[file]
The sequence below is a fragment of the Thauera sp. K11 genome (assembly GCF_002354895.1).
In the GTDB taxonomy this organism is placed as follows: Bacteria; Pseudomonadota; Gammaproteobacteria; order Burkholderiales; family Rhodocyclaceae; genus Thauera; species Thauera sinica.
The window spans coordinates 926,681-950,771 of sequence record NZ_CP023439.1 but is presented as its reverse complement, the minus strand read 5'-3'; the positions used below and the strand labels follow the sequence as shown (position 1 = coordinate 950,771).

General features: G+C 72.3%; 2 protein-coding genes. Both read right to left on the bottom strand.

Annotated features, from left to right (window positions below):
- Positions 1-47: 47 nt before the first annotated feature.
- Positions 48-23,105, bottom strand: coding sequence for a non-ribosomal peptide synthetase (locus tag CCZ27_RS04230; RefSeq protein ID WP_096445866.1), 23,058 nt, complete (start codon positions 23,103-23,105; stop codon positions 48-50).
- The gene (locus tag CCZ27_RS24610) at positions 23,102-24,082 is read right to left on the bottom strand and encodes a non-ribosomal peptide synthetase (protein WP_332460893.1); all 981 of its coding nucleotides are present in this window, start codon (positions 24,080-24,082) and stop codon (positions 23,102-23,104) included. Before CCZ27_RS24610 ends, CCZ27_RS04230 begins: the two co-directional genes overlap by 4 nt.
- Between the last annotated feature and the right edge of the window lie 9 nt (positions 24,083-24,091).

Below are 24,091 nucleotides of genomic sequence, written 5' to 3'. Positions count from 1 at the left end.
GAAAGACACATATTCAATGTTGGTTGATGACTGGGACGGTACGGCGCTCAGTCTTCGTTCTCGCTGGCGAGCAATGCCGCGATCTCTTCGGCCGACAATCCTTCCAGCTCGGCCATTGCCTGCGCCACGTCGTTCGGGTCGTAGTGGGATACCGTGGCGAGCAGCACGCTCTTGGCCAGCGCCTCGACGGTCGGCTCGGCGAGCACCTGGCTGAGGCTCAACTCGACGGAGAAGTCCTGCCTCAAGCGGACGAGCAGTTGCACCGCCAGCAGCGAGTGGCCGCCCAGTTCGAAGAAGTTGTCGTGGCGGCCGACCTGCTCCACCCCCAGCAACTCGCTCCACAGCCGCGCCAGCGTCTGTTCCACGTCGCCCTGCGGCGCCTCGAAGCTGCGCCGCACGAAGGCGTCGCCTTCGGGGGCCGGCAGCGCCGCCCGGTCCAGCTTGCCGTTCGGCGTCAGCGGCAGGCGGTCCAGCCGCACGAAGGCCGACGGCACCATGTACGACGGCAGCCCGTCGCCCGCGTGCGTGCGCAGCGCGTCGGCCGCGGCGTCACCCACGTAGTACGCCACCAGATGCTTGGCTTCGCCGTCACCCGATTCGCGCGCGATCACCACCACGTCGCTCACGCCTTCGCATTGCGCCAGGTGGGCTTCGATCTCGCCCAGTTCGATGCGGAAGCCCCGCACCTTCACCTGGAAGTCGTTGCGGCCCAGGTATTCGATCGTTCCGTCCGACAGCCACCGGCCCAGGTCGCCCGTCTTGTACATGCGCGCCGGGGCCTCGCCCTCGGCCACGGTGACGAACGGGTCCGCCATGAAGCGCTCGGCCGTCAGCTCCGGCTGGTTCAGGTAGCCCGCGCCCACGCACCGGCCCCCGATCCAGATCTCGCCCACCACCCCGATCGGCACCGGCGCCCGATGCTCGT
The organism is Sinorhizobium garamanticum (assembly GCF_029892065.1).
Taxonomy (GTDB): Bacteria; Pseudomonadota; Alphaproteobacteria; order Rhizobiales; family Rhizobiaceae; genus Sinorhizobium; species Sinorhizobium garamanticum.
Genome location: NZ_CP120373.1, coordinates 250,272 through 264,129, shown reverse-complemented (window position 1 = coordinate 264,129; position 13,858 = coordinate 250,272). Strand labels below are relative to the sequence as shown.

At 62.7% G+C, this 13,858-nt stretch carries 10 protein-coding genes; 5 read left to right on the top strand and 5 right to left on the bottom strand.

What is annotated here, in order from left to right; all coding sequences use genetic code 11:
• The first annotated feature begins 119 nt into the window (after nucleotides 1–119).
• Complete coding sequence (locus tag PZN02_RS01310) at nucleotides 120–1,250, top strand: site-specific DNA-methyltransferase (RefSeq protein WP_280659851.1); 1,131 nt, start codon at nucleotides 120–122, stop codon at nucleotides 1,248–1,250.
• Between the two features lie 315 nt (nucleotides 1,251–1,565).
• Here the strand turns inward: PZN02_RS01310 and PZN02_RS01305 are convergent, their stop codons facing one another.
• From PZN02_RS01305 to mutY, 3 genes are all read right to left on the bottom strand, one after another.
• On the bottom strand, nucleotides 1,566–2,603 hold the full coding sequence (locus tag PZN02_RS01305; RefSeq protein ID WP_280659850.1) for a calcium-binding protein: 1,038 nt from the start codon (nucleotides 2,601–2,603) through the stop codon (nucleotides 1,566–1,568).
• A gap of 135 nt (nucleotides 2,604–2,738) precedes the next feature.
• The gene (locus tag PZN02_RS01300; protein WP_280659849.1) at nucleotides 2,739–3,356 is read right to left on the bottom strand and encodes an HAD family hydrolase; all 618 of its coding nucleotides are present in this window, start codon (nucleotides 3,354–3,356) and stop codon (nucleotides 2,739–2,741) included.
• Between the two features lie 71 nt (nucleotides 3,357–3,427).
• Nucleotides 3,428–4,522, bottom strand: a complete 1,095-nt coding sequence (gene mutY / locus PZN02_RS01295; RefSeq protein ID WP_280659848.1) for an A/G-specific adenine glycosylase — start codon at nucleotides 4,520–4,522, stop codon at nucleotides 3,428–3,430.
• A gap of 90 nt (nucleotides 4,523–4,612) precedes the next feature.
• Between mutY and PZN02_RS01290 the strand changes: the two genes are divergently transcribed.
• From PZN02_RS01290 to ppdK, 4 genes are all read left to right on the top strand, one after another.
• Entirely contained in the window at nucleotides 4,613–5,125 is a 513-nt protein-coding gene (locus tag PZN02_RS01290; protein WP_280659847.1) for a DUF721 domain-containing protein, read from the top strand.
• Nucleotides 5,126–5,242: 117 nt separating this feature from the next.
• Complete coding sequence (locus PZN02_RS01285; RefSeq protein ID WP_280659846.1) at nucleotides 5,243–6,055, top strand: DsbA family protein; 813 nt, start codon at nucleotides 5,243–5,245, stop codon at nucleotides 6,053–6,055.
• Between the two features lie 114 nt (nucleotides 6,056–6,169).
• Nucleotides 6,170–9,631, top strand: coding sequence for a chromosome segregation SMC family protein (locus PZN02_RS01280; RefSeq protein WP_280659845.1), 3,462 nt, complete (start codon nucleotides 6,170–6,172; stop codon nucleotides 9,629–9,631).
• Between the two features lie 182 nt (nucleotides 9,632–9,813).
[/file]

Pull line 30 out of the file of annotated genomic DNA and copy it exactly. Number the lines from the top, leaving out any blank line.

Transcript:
• Entirely contained in the window at nucleotides 4,613–5,125 is a 513-nt protein-coding gene (locus tag PZN02_RS01290; protein WP_280659847.1) for a DUF721 domain-containing protein, read from the top strand.